Fact: It is known that when Massasoit showed up with 90 men and saw there was a party going on, they then went out and brought back five deer and lots of turkeys. Though the details of this event have become clouded in secular mythology, judging by the inability of the settlers to provide for themselves at this time and Edward Winslow’s letter of 1622 (10), it is most likely that Massasoit and his people provided most of the food for this “historic" meal. (11)
Myth #9: The Pilgrims and Indians feasted on turkey, potatoes, berries, cranberry sauce, pumpkin pie, and popcorn.
Fact: Both written and oral evidence show that what was actually consumed at the harvest festival in 1621 included venison (since Massasoit and his people brought five deer), wild fowl, and quite possibly nasaump-dried corn pounded and boiled into a thick porridge, and pompion-cooked, mashed pumpkin. Among the other food that would have been available, fresh fruits such as plums, grapes, berries and melons would have been out of season. It would have been too cold to dig for clams or fish for eels or small fish. There were no boats to fish for lobsters in rough water that was about 60 fathoms deep. There was not enough of the barley crop to make a batch of beer, nor was there a wheat crop. Potatoes and sweet potatoes didn’t get from the south up to New England until the 18th century, nor did sweet corn. Cranberries would have been too tart to eat without sugar to sweeten them, and that’s probably why they wouldn’t have had pumpkin pie, either. Since the corn of the time could not be successfully popped, there was no popcorn. (12)
Myth #10: The Pilgrims and Indians became great friends.
Fact: A mere generation later, the balance of power had shifted so enormously and the theft of land by the European settlers had become so egregious that the Wampanoag were forced into battle. In 1637, English soldiers massacred some 700 Pequot men, women and children at Mystic Fort, burning many of them alive in their homes and shooting those who fled. The colony of Connecticut and Massachusetts Bay Colony observed a day of thanksgiving commemorating the massacre. By 1675, there were some 50,000 colonists in the place they had named “New England." That year, Metacom, a son of Massasoit, one of the first whose generosity had saved the lives of the starving settlers, led a rebellion against them. By the end of the conflict known as “King Philip’s War," most of the Indian peoples of the Northeast region had been either completely wiped out, sold into slavery, or had fled for safety into Canada. Shortly after Metacom’s death, Plimoth Colony declared a day of thanksgiving for the English victory over the Indians. (13)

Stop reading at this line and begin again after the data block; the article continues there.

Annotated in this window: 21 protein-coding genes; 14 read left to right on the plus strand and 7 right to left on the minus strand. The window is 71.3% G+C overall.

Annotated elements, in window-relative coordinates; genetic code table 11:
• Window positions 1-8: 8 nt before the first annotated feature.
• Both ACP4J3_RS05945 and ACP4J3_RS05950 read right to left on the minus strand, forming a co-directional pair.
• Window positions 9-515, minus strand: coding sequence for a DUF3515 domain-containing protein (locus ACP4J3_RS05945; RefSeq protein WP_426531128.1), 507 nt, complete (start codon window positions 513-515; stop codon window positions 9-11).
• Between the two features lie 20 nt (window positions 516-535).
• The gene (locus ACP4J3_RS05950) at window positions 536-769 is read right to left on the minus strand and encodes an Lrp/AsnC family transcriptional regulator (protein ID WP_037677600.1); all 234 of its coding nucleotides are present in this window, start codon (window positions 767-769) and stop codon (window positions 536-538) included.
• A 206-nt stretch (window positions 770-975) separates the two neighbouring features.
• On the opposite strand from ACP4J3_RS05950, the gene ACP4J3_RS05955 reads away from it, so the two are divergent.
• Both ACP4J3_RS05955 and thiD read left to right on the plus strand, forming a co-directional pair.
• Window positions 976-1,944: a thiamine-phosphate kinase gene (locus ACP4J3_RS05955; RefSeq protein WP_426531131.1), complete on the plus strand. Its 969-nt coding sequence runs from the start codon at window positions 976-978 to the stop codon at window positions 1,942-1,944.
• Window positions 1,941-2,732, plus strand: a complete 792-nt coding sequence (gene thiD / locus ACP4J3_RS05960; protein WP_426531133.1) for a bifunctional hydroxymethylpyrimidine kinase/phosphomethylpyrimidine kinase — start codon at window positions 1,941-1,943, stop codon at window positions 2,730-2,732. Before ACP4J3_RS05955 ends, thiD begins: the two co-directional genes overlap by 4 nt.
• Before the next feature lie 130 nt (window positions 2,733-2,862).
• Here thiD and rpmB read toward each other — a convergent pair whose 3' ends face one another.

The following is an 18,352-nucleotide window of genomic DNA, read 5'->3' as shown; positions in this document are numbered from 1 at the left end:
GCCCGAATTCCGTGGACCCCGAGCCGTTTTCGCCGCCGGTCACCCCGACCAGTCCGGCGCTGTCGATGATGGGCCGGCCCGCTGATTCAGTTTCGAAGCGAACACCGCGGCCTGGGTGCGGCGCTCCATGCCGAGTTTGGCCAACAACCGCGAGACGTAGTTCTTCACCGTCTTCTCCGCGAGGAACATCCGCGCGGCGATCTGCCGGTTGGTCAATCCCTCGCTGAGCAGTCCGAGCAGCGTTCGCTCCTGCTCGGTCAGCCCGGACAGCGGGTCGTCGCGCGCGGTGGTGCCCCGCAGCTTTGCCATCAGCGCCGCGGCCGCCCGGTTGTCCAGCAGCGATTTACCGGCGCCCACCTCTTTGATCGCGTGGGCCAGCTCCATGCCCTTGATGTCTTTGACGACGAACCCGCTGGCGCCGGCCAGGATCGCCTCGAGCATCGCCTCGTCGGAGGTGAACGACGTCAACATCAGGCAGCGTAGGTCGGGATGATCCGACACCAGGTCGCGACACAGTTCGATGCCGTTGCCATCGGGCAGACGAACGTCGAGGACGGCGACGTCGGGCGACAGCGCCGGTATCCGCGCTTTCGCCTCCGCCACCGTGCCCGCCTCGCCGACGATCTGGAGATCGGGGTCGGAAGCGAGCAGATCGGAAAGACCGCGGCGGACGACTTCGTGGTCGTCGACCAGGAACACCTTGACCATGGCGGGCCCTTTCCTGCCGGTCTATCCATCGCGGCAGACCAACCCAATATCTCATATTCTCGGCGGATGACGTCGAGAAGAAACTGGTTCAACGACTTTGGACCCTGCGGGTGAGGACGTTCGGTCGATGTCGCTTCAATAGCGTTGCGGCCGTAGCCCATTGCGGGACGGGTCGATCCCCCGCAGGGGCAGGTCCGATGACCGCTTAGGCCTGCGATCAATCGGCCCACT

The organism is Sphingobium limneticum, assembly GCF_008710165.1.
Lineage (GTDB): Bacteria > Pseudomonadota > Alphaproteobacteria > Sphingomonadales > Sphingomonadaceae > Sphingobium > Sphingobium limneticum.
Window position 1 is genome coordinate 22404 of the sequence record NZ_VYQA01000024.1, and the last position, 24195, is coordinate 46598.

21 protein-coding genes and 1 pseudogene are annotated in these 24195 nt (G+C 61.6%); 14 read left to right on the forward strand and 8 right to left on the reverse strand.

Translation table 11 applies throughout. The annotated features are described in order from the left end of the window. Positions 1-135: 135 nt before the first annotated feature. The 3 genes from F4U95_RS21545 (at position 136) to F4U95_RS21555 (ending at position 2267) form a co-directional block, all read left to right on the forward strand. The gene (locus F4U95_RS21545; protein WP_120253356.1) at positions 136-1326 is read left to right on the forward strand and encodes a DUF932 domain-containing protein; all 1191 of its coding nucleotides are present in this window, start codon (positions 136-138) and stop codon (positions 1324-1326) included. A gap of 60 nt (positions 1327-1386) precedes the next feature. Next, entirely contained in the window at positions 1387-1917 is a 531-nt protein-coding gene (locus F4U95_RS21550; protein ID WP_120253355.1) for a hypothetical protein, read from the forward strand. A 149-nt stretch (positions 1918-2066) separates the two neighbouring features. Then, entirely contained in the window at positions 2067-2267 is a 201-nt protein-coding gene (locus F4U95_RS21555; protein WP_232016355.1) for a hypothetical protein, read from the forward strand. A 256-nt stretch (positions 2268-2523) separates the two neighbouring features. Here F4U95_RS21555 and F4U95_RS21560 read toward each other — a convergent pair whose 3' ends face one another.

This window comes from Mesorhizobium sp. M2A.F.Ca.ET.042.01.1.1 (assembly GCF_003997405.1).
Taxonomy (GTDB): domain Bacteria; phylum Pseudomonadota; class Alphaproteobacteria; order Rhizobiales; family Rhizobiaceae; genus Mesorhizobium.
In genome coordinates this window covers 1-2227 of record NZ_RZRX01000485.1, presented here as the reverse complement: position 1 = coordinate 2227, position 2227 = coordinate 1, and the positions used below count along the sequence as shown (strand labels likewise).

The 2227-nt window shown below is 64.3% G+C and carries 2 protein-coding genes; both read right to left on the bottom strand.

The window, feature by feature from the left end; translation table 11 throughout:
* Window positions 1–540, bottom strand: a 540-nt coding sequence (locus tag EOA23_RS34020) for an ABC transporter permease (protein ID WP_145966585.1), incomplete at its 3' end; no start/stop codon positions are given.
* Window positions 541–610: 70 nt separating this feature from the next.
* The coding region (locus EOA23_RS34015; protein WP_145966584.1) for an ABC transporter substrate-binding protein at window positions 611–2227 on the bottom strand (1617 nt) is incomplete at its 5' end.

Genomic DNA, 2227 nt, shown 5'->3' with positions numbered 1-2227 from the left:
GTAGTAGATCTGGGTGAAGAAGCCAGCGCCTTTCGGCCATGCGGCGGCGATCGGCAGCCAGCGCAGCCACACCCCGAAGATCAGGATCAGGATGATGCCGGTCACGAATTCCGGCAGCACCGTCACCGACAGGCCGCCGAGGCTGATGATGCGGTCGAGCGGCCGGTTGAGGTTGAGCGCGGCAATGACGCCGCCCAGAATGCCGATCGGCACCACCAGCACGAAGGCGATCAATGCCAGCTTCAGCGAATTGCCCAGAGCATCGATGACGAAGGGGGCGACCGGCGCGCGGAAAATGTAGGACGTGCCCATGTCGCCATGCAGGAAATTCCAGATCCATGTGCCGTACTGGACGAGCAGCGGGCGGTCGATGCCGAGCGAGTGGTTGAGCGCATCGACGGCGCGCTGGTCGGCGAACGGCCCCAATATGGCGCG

Myth #11: Thanksgiving is a happy time.
Fact: For many Indian people, “Thanksgiving" is a time of mourning, of remembering how a gift of generosity was rewarded by theft of land and seed corn, extermination of many from disease and gun, and near total destruction of many more from forced assimilation. As currently celebrated in this country, “Thanksgiving" is a bitter reminder of 500 years of betrayal returned for friendship
The Thanksgiving Myth: Not a Bad Start
By Rev. Dr. Randy S. Woodley - Keetowah Cherokee Associate Professor of Faith and Culture, Director of Intercultural and Indigenous Studies, George Fox Seminary
The first feast related to our current national holiday, which we call Thanksgiving, was celebrated in either October or November of 1621. The feast included around 50 English Separatists (of Mayflower fame) held at their Plymouth Plantation, and nearly 100 Wampanoag Indians. In addition to Wampanoag oral history, there are just a few original sources for the first Thanksgiving celebration in America but they all seem to agree on several things:
• The Wampanoag, slow to introduce themselves, treated the Pilgrims well when they finally made themselves known to them.